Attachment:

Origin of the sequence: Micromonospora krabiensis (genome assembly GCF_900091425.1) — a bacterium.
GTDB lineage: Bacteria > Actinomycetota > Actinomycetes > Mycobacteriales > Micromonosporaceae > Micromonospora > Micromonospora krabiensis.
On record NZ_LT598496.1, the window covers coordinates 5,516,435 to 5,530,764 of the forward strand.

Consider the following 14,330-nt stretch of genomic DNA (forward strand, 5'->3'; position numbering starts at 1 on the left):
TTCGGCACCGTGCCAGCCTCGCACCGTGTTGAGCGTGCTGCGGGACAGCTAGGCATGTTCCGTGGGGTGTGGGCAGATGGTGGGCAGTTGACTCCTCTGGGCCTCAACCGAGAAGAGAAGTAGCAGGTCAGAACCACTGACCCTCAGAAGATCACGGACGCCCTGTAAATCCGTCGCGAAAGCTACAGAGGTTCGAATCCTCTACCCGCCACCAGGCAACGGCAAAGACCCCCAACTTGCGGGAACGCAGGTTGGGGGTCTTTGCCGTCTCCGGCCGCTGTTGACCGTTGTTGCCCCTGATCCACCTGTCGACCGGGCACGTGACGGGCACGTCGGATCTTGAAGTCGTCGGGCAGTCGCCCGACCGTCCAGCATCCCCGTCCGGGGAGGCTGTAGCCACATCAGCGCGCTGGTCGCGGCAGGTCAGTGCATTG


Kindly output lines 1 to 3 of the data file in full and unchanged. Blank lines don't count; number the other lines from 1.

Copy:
Origin of the sequence: Micromonospora krabiensis (genome assembly GCF_900091425.1) — a bacterium.
GTDB lineage: Bacteria > Actinomycetota > Actinomycetes > Mycobacteriales > Micromonosporaceae > Micromonospora > Micromonospora krabiensis.
On record NZ_LT598496.1, the window covers coordinates 5,516,435 to 5,530,764 of the forward strand.